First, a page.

Traditional Leaders in Malawi have been urged to develop practical action plans in their respective areas that will help to support the prevention and elimination of early and forced child marriages and keep girls in schools.
Head of Human Rights at the Commonwealth Secretariat, Karen Mackenzie, made the request Tuesday in Karonga during a briefing workshop of selected chiefs in the country on the Kigali Declaration-2015.
McKenzie said traditional leaders are the custodian of culture hence there is need for them to take an upper hand in dealing with the malpractice..
“The major cause of early and forced marriage in this region are the harmful cultural practices, now our main aim of coming here is to have a dialogue and promote partnership collaboration with the local traditional leaders so that they can have their own caucus of dealing with such cases,” she said.
“Africa is one of the regions in the Commonwealth that has high prevalence of early marriages. As Commonwealth, we are taking this problem not a business as usual, but an extraordinary challenge because without putting much effort, we realize that over the next decade 140 million girls under the age of 18 years will be forced to marry,’’ said Mckenzie.
Paramount chief Kyungu of Karonga district said the meeting have helped them to identify some of the harmful cultural practices that are being carried in their respective areas as well as the best practices.
Kyungu also asked his fellows to fire or demote any chief who have high records of such cases in his or her area so that Malawi can be the African role model.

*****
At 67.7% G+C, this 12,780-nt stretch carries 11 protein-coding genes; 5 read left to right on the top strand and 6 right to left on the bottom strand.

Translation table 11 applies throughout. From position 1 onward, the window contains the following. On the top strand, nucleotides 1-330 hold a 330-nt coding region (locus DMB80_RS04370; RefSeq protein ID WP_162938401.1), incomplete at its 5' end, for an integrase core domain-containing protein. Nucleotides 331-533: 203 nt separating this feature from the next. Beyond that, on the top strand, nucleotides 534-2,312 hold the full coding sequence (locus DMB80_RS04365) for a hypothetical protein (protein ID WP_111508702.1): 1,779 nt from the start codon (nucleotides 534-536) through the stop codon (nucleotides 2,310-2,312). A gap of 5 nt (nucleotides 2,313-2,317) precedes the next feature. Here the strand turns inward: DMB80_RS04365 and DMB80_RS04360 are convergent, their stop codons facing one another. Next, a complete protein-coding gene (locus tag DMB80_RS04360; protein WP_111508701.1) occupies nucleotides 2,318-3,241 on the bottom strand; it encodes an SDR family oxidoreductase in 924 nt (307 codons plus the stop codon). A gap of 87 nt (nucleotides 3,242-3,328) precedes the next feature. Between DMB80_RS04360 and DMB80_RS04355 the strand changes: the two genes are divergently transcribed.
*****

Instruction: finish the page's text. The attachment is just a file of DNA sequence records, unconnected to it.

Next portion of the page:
However, the Inkosi ya Makosi Mbelwa 5 of Mzimba district observed that nowadays it is not only culture that is influencing girls to get married at a tender age, saying the girls’ own attitude also drives them into early marriages.
To deal with the challenge, the Ngoni Chief said there is need to encourage dialogue with the girls themselves on dangers of getting married at a tender age.
‘‘The best way to deal with early marriages in our communities is to have dialogue with the children time and again,’’ said Paramount Chief M’mbelwa.
“We can discuss this for more hours but if our young girls continue hanging up with boys in the name of their freedom of movement and other rights which is part of violating their responsibility then our discussion will be unfruitfulness, I would have therefore love if the meeting was for the girls themselves at the ground because history itself shows that round table discussions have failed,” argued Mbelwa
During the workshop which ends on Friday this week, the chiefs who are drawn from across the country are expected to share best practices and action points that would help Malawi to arrest the problem of child, early and forced marriages.
Some of the notable chiefs at the meeting include Paramount Chief Kyungu of Karonga, Senior Chief Chowe of Mangochi, Senior Chief Kachindamoto from Dedza and Senior Chief Lukwa from Kasungu.
Malawi is one of the 53 member states of the Commonwealth of Nations.
Some of the traditional leaders from other districts who attended the meeting were Senior Chief Chowe of Mangochi, Senior Chief Kachindamoto of Dedza, Senior Chief Lukwa of Kasungu and Senior Chief Kameme of Chitipa.Follow and Subscribe Nyasa TV :